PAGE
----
None of these decisions, however, has expressly addressed the question presented here, namely, whether a criminal defendant may challenge the legality of giving an unconstitutional, burden-shifting instruction even though it was given at the request of the defendant's attorney. Grimm, supra, involved a defense instruction on insanity which this Court held correctly stated the law. Woods, supra, concerned a defense instruction on a lesser included offense which was supported by the evidence. Hamric, supra, dealt with an erroneous instruction which was advantageous to the defendant.
Very few courts in this country have addressed the precise question presented here. The authorities we have located are, nonetheless, persuasive and compel the conclusion that the general rule cannot be without exception. These decisions hold that a defendant may challenge on appeal the propriety of instructions tendered by him if such challenges are on the basis of incompetency of counsel or a violation of due process. State v. Cousins, 4 Ariz.App. 468, 421 P.2d 901 (1967); People v. McCoy, 80 Ill. 2d 257, 225 N.E.2d 123 (1967); People v. Bender, 20 Ill. 2d 45, 169 N.E.2d 328 (1960); contra, Patterson v. State, 233 Ga. 724, 213 S.E.2d 612 (1975) (Gunter, J., dissenting).
Bender, supra, contains the most lucid analysis and is the most similar to the case at bar. There defense counsel offered instructions erroneously placing the burden of proving insanity on the defendant in a jurisdiction which required the State to prove beyond reasonable doubt that the defendant was sane at the time of the commission of the offense if the accused produces sufficient evidence to create a reasonable doubt on the issue. The State contended the instructions could not be complained of on appeal since they were given at the request of defendant. The court held that:. . . [w]hile such a rule [invited error doctrine] is normally applicable in cases involving mere error, it will not operate to deprive an accused of his constitutional right to due process. [citation omitted]. When the State, the defense, and the court, all proceeded on an entirely erroneous belief that the burden of establishing insanity rested upon the defendant, it was impossible for the defendant to receive a fair and impartial trial according to the law of the State. 20 Ill. 2d at 54, 169 N.E.2d at 333.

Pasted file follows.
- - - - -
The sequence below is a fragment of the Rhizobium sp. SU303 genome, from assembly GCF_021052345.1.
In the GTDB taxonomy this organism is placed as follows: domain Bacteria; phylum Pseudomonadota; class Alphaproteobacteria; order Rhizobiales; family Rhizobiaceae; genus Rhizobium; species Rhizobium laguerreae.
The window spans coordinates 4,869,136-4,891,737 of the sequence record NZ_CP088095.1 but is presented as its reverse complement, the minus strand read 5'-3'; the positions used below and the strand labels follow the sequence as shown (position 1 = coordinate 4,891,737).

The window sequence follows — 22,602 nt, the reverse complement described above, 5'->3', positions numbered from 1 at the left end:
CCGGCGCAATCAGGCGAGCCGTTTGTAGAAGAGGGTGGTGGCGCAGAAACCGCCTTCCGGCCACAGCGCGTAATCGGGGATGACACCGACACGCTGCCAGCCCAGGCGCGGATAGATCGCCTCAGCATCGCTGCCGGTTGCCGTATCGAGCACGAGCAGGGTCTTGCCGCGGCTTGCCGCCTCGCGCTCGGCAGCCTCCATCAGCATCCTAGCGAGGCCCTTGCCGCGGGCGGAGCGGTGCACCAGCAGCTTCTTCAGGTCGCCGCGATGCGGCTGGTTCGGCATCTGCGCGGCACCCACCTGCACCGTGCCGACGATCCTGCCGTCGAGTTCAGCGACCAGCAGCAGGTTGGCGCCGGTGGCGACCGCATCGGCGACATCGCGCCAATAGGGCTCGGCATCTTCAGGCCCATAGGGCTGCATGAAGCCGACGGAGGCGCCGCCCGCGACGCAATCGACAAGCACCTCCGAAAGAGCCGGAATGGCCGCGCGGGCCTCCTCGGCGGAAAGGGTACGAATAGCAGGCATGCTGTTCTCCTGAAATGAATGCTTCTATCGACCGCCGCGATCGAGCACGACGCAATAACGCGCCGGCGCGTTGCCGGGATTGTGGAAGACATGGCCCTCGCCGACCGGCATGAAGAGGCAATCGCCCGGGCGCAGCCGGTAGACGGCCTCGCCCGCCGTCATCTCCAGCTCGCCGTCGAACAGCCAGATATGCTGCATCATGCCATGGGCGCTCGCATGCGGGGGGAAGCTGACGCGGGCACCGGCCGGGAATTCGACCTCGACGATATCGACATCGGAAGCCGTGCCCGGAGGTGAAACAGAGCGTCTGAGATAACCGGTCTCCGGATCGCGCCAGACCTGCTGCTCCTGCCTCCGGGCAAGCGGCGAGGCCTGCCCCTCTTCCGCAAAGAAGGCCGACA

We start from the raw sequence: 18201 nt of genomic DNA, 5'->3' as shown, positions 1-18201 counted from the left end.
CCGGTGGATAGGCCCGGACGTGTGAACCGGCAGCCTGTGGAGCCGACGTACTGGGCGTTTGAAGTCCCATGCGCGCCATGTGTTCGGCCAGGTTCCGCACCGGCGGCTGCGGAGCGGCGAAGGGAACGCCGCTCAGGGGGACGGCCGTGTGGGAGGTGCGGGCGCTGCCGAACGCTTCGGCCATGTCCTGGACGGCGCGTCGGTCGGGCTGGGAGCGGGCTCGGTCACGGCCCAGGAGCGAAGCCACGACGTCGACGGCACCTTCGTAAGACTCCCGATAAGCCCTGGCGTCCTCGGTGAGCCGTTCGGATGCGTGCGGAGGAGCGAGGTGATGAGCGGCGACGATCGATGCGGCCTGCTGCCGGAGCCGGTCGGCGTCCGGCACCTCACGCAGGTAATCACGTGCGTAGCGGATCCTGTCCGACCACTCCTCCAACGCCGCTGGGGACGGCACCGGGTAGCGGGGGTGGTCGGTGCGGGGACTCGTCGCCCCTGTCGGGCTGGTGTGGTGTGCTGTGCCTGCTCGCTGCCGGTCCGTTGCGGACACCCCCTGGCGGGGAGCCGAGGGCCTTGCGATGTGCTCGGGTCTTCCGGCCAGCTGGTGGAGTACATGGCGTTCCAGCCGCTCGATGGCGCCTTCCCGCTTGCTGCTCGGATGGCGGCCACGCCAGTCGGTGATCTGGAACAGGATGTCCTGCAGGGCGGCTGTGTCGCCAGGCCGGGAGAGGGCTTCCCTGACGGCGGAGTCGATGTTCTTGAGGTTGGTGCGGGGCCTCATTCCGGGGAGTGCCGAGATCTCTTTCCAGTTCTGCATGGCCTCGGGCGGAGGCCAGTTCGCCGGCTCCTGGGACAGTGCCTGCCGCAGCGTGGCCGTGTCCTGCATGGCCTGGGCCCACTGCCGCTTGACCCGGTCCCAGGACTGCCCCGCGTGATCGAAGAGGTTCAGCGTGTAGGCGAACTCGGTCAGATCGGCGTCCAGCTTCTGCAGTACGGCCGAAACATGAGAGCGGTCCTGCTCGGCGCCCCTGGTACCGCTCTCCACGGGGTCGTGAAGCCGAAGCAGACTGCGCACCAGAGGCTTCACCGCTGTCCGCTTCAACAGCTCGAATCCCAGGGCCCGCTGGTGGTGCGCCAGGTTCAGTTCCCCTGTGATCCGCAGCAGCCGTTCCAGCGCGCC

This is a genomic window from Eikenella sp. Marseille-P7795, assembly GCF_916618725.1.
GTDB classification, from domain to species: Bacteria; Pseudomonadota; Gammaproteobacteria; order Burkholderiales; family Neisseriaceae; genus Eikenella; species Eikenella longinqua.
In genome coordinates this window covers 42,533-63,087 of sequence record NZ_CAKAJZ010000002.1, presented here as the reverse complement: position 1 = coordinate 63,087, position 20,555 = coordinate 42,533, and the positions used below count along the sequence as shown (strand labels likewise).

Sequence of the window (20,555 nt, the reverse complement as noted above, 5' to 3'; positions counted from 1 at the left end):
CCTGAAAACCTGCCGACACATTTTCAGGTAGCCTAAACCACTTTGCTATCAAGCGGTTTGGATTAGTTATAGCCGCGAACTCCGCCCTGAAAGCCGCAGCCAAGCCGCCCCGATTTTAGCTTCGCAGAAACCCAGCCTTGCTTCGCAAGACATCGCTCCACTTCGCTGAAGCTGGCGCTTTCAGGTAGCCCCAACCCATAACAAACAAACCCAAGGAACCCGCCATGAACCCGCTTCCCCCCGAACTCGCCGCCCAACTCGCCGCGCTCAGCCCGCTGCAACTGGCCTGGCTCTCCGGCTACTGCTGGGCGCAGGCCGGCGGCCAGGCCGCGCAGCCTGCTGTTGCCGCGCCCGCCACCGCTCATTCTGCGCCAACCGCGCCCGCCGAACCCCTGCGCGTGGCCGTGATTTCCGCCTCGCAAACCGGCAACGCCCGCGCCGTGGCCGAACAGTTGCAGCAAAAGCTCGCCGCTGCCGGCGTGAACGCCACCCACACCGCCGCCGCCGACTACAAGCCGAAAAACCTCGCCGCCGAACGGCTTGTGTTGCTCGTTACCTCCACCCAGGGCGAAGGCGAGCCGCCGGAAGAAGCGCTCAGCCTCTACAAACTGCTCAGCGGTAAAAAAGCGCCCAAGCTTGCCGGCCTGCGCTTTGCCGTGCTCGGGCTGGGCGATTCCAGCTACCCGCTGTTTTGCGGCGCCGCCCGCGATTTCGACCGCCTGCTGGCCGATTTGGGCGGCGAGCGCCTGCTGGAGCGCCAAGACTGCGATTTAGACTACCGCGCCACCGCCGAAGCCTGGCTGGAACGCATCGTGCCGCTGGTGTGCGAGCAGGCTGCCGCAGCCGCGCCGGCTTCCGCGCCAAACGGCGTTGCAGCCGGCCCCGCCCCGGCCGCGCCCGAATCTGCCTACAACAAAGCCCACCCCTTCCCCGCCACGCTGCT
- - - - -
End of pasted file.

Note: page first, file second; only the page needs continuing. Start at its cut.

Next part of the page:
From the defendant's point of view what difference does it make who offered the instruction relieving the State of its constitutional duty to prove each and every material element of the crime charged beyond a reasonable doubt? The instruction given here undermines the integrity of the fact-finding process. As was forcefully stated in People v. Keelin, 136 Cal. App. 2d 860, 874, 289 P.2d 520, 529 (1955):. . . [E]rror is nonetheless error and it is no less operative on deliberations of the jury because the erroneous instruction may have been requested by counsel for the defense. After all, it is the life and liberty of the defendant in the case such as this that is at hazard in the trial and there is a continuing duty on the part of the trial court to see to it that the jury are properly instructed upon all matters pertinent to their decision of the cause.